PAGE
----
Soaking in brine improves the taste and the moistness of all fowl (chicken, turkey, goose, duck and guinea fowl), also it works on lean red- and lean white-meats, fish, most seafood and most nuts and seeds. It is simple, cheap and effective and will ensure that your Christmas roast will be the tastiest you have ever made. All you do is brine your cut of meat and then proceed as normal, you will find that the roast is juicy and the skin has a lovely colour. The recipe for all-purpose brine is simple - for each cup (240 ml) of water use 1 tablespoon (18 gm) of table salt this makes a 8% brine solution which can be used for most foods. (This is equivalent to 1 cup of table salt for each gallon (4 litres) of water.)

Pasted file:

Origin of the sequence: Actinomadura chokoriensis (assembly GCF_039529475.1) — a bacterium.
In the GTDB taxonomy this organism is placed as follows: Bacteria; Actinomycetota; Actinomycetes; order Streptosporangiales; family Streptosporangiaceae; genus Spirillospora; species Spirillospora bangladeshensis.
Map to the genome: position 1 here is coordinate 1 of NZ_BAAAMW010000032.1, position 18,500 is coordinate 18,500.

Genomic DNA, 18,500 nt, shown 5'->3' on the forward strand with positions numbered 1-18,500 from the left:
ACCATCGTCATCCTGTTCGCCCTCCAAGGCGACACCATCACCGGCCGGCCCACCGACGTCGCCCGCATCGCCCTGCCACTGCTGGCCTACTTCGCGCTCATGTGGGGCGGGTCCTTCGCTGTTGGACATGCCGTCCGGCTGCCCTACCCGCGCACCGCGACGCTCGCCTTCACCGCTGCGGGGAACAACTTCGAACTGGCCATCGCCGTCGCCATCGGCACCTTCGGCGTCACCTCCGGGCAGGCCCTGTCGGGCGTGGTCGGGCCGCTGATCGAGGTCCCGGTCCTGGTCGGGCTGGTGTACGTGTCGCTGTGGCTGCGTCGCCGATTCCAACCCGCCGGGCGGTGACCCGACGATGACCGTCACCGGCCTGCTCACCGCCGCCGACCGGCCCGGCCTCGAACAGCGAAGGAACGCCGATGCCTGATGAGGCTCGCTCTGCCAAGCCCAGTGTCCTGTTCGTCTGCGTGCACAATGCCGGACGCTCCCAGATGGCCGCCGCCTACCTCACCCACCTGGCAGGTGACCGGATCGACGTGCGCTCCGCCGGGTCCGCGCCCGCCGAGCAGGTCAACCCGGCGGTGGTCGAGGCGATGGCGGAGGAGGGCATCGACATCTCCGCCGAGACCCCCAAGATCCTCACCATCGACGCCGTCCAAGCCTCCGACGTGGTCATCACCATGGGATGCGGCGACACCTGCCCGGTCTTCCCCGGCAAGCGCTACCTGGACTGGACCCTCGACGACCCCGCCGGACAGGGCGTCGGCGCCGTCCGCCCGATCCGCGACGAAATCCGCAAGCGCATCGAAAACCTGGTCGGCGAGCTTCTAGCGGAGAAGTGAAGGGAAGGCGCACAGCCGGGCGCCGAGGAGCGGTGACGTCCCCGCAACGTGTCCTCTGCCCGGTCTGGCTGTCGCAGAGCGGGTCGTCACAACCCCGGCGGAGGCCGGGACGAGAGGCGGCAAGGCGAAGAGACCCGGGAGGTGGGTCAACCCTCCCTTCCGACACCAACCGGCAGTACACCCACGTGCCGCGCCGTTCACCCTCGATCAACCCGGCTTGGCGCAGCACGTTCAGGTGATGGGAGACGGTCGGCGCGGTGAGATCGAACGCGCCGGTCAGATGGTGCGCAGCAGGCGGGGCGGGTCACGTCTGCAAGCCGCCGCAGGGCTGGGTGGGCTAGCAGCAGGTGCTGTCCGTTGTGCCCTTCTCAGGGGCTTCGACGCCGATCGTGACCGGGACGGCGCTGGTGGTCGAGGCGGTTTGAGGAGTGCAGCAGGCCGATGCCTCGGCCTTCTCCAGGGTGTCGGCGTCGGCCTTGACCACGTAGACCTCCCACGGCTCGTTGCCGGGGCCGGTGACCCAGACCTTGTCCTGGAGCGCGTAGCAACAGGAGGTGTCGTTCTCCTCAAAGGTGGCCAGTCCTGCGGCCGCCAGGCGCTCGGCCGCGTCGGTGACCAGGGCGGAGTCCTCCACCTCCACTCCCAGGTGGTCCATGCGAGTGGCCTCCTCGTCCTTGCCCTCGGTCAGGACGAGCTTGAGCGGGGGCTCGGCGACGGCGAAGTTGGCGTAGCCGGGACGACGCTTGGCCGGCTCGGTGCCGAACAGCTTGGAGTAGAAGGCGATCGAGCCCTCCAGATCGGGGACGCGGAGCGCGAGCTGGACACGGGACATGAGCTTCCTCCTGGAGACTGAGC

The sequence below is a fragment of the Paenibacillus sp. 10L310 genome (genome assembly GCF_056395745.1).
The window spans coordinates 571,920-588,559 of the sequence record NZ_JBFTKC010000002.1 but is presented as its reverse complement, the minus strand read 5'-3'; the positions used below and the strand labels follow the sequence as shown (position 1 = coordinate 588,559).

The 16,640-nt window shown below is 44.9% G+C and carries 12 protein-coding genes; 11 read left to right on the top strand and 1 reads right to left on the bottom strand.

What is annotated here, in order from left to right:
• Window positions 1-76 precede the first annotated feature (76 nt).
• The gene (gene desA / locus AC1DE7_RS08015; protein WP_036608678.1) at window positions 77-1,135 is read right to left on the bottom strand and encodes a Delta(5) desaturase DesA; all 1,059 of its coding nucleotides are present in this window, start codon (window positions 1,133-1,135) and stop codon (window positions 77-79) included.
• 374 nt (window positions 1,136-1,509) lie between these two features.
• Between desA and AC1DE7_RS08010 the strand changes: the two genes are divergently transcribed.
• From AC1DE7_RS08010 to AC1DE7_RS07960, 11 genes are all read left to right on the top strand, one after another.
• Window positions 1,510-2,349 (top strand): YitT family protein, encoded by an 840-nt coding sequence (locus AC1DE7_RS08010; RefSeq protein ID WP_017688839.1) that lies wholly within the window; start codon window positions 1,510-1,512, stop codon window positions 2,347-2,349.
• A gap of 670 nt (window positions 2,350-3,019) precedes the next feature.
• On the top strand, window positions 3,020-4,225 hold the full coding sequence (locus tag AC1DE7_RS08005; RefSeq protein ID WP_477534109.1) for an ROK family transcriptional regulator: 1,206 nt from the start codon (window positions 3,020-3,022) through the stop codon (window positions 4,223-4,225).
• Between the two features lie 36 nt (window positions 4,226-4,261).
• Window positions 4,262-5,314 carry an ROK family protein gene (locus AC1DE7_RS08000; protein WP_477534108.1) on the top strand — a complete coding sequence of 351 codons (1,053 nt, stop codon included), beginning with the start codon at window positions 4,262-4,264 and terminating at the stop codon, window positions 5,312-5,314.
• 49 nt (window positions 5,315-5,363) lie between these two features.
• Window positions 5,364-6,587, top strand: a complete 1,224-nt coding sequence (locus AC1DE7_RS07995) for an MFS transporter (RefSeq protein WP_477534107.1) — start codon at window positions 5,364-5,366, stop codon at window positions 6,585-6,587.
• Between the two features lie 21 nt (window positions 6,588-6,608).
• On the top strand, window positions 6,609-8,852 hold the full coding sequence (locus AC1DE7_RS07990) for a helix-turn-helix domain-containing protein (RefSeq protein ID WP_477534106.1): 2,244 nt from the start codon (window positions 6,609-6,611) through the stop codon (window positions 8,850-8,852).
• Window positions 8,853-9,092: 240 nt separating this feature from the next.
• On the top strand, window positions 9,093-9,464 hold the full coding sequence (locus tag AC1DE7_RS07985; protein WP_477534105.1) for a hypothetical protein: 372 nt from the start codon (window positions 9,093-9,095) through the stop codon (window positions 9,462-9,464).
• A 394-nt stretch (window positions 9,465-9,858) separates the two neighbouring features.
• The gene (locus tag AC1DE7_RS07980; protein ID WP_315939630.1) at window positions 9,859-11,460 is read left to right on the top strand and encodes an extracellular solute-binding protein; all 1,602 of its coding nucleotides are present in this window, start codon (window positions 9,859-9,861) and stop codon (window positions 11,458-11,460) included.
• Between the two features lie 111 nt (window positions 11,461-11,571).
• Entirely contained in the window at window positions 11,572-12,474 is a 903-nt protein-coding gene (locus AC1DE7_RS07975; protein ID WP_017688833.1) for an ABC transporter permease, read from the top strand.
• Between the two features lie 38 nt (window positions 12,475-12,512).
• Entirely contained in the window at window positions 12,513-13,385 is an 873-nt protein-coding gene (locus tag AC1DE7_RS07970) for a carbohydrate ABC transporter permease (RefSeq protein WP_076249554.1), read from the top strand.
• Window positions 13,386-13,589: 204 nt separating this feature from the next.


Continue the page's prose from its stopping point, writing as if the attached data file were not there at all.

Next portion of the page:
Brining works in accordance with two principles, called diffusion and osmosis, these two principles like to keep things in equilibrium (or in stable balance). When brining a fowl for example, there is a greater concentration of salt and sugar outside of the fowl (in the brine) than inside the fowl (in the cells that make up its flesh). The law of diffusion states that the salt and sugar will naturally flow from the area of greater concentration (the brine) to lesser concentration (the cells). There is also a greater concentration of water, so to speak, outside of the fowl than inside. Here, too, the water will naturally flow from the area of greater concentration (the brine) to lesser concentration (the cells). When water moves in this fashion, the process is called osmosis. Once inside the cells, the salt and, to a lesser extent, the sugar causes the cell proteins to unravel, or denature. As the individual proteins unravel, they become more likely to interact with one another. This interaction results in the formation of a sticky matrix that captures and holds moisture. Once exposed to heat, the matrix gels and forms a barrier that keeps much of the water from leaking out as the meat cooks. Thus you have a roast that is both better seasoned and much more moist than when you started.